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March 21, 2016updated 02 Jun 2016 4:00pm

Review: Pablo Larraín’s ‘The Club’

By Matthew Hardeman

This powerful, finely crafted tale of exiled priests seeking redemption on a remote, wind-swept island deserves its own spotlight, says Matthew Hardeman.

Readers who have seen Spotlight, Best Picture winner at this year’s Academy Awards, might feel like they’ve had their fill on the Catholic Church’s scandalous past for the time being. Perhaps the Academy felt the same way when they cruelly (and foolishly) overlooked Pablo Larraín’s remarkable new film, The Club, Chile’s official selection for Best Foreign Language Film this year.

Larraín’s fifth offering (his fourth featuring the brilliant, grey-bearded Alfredo Castro) centers around a cadre of wind-lashed ex-priests, hidden away in a secret house on a remote island in southern Chile. Watched over by a mysterious matron of sorts, Mother Monica (played brilliantly by the director’s wife, Antonia Zegers) the group shares a strange obsession with an adopted greyhound which they race at local gatherings.

Little else is immediately clear, though it soon becomes apparent that the house’s occupants have transgressed in some fashion – as suggested by the strict regime imposed by zealous gatekeeper of the house: no mobile phones or internet, no ‘self-inflicted’ pleasure, and no venturing into town past the permitted four hours per day, and certainly never as a group. As she repeatedly reminds its restless occupants, this is a ‘house of prayer’.

A new arrival sparks intrigue, suspicion and division among the group, and, in a shocking turn of events (the less said about which here the better), an official envoy of sorts, Father Garcia (Marcelo Alonso) is sent by the Church to investigate matters and decide the future of the disgraced clergymen and the house, which may or may not be shut down (‘You’re one of those new priests’, Sister Monica says dubiously; a ‘Vatican bureaucrat’ the others chime).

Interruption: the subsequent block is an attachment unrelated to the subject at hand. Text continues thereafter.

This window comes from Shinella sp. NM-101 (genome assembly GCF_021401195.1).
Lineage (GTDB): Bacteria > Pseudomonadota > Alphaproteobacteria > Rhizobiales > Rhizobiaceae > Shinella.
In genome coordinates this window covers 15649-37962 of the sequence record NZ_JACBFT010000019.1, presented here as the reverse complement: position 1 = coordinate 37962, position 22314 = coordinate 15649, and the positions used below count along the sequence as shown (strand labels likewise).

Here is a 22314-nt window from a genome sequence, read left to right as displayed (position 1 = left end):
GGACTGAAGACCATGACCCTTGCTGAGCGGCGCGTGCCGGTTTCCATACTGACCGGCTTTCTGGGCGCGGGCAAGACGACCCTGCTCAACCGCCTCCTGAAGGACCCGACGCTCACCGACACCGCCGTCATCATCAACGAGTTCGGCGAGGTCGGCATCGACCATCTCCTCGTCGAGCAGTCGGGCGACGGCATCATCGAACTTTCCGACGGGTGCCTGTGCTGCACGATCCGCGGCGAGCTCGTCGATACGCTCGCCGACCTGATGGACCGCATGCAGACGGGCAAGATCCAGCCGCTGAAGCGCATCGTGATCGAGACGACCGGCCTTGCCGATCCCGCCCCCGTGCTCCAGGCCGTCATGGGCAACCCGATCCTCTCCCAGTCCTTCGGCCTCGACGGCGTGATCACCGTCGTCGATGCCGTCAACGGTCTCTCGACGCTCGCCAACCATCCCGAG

The ensuing escalation in tensions between occupants and those arrayed outside, and perhaps, within the characters themselves, makes for captivating, masterful cinema that shows Latin America’s finest director at his very best. Fortunately, hokey scenes of priests begging their maker for forgiveness, arms outstretched to the sky do not feature.

Visually, The Club is an achievement in itself. Delivered in the Larraín’s trademark understated style, grey hues and single strings cue the sense of foreboding which hangs heavy from the outset while the desolate panoramas and anguished facial close-ups add to the sense of grit. I was reminded at times of Xavier Beauvois’ Of Gods and Men, similarly focused on an isolated group of clergymen trying to simultaneously plot their survival and ethical limits (albeit amid slightly more noble circumstances).

As you might expect of a film tackling a subject as difficult as this, The Club takes on a mission. But it does so with a dutiful, subtle, detached sort of poise that makes the film’s arc so gripping. Unflinching in its interrogation of the characters, but never binary or vilifying in its approach, the emotional crux is delivered with punch – thanks not least to the superb cast (the lapsing madness of Father Ramirez, played by Alejandro Sieveking, is particularly impressive).

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The subject matter hardly makes for easy viewing, but it will inform and reward any fan of artistic and hard-hitting cinema. This is a powerful, beautifully crafted film that needed to be made, and should be seen by all.


THE CLUB directed by Pablo Larraín is now available on DVD #TheClubFilm


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